Much good poetry in the Spoon River Poetry Review’s Summer issue. The very first poem is “To Go To Freeport,” by Austin Smith, a kind of melancholy pastoral. “To go to Freeport, you must leave / The road of concrete and take / The road of wheat.” If you know “Directive,” by Frost, it’s kind of the reverse of that. “They will / point you in the wrong direction.” A poem about being trapped in a circular life, if you are not careful. “The map you carry / Is obsolete.” But of course, you do go to Freeport, you do find yourself stuck there, and then one day someone asks…. It’s a skilled poem. I enjoyed it.
Ewa Chrusciel’s poem, “Mourning the Loss,” has a similar sense of the struggle to avoid feeling worthless. “I called the grief support group the other day.” The narrator is given short shrift, as the loss in question is of the narrator’s own clear thinking. A coming dementia? “I called friends’ eyebrows / eyebushes.” A disquieting poem indeed.
Continuing the downbeat theme is Brandi Nicole Martin’s “Dear Happiness,” which does have a certain sly irony to it, directly addressing happiness. “Never mind our tantalizing walks along the Gulf, / the two poodles pursuing…” She delivers a series of very nice images, one after the other. “the blood moon’s vacant, patronizing stare…” and “sea breeze and sugar, opiates and bone.” I’m not sure the narrator is altogether happy with happiness, though: “Dear Happiness, I hate you.” But it is a poem with much to chew on.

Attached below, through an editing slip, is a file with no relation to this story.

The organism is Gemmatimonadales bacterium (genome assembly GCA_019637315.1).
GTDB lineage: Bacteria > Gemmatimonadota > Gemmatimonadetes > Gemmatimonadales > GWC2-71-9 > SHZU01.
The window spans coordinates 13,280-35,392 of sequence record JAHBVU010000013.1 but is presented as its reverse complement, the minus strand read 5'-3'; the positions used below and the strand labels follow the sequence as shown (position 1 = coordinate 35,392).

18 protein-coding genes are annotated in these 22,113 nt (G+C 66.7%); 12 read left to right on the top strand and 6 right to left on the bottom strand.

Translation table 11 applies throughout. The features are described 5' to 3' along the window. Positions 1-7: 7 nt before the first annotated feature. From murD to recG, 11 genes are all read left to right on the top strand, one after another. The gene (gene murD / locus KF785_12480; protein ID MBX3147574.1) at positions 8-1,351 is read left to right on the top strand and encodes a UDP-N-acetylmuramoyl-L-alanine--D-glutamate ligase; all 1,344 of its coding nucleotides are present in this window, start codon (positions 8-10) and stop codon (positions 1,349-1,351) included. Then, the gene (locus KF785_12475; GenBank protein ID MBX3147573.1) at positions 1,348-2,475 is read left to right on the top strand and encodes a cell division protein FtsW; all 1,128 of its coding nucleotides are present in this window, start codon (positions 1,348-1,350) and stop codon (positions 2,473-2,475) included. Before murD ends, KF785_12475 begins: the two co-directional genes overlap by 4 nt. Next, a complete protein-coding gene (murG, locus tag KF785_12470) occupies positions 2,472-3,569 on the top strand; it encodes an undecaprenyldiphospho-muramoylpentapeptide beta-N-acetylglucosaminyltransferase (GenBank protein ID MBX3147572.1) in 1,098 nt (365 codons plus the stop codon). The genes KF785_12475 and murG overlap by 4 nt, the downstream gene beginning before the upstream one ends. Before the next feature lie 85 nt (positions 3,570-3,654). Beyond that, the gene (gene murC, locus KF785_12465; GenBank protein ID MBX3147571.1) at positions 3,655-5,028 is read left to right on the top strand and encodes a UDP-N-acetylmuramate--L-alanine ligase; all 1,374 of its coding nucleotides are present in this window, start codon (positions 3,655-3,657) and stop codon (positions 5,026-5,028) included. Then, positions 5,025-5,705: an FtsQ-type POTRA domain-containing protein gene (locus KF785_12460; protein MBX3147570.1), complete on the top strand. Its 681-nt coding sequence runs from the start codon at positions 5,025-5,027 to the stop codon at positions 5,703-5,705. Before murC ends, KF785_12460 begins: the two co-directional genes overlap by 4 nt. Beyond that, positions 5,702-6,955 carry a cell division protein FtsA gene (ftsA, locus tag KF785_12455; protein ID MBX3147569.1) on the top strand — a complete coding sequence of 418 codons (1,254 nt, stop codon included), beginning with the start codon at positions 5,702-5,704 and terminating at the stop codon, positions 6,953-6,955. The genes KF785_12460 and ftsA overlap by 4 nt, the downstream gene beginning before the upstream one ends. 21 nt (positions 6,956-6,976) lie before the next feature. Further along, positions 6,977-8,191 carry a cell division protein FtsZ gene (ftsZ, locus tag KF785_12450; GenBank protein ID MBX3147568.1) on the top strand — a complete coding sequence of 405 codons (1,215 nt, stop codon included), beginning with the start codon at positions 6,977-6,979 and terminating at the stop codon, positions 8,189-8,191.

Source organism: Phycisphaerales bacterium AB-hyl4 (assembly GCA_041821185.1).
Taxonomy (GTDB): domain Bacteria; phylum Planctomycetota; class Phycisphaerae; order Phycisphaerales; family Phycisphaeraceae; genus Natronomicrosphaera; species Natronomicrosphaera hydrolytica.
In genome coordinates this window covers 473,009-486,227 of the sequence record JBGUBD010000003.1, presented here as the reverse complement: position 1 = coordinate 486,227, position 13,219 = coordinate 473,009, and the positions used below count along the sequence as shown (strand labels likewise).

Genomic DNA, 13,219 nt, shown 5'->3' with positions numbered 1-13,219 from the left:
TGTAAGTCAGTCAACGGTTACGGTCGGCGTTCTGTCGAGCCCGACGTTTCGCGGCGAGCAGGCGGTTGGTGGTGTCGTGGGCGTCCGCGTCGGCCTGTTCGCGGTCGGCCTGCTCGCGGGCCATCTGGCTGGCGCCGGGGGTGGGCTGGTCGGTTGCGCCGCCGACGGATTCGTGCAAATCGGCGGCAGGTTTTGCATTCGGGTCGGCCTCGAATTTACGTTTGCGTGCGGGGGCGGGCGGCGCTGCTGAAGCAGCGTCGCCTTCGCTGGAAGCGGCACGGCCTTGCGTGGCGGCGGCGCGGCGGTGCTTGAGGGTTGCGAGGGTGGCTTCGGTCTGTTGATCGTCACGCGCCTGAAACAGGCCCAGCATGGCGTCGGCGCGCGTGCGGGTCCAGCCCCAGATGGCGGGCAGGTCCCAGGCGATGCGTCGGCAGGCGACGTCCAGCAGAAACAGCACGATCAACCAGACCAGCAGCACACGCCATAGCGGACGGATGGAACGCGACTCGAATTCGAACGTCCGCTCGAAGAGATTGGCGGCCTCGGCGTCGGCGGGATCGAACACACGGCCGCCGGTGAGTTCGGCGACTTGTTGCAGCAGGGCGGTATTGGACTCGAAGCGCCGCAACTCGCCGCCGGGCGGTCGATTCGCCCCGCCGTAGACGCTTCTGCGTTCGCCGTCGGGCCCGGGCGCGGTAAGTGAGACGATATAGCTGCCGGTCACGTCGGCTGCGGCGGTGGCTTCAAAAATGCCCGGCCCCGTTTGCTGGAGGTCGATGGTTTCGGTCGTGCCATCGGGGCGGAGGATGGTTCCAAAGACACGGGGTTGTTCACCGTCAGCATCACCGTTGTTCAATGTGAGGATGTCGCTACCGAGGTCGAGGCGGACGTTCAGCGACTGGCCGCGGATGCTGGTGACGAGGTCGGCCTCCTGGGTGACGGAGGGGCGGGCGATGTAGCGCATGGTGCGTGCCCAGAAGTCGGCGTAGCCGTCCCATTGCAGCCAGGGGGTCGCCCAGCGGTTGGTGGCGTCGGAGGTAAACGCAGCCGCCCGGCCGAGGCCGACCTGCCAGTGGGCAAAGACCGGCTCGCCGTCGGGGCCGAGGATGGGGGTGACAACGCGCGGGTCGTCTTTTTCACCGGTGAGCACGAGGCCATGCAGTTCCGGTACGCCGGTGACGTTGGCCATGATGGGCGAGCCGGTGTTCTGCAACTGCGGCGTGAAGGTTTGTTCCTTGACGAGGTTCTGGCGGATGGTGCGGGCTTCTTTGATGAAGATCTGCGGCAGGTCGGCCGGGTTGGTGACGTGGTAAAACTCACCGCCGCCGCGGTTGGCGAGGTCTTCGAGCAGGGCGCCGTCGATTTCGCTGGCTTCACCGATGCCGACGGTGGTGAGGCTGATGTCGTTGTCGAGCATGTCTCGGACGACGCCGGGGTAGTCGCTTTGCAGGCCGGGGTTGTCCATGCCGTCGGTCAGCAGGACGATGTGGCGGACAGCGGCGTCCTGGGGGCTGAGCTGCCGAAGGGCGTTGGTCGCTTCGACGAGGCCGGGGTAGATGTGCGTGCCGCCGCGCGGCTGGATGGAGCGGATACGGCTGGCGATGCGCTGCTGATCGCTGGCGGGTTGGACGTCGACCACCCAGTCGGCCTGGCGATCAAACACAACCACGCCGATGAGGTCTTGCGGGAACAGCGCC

Ann Hudson does a triptych of poems, “Work, 1922.” “…every gentleman // with a watch of ours can see the numbers.” “We sweep the hands with paint that glows.” Then in Work 1936,” “The girls were getting sick…Radium Dial closed down. / Six weeks later…we reported back to work.” Then the last poem, “Afterglow.” “The…Factory stood empty, / fenced off.” A great resonance builds up from one poem to the next, leaving us, especially on encountering the last line of the last poem, with a chill up our spine.
Sara Schultz’ “Forbidden Syllables” amused me. “Ivory, a word you’re not allowed to use in poetry.” It’s a poem about shalts and shan’ts, short but fun.
Finally, let me mention Alicia Mountain’s “The Smallest Thaw.” It reminds me of myself, especially in the opening sentence. “During the bleak week that straddled / February and March I became reliant / on potting soil.” Boy, do I know that feeling. “I left a bottle of red wine in the trunk / overnight, not thinking.” With foreseeable results, especially in northern climes. Such a personable, familiar poem. “the smell of dirt said / you are not going to the university, / you are going to your grandfather’s field.” This poem just felt like home, somehow.
Peace in poetry,
P M F Johnson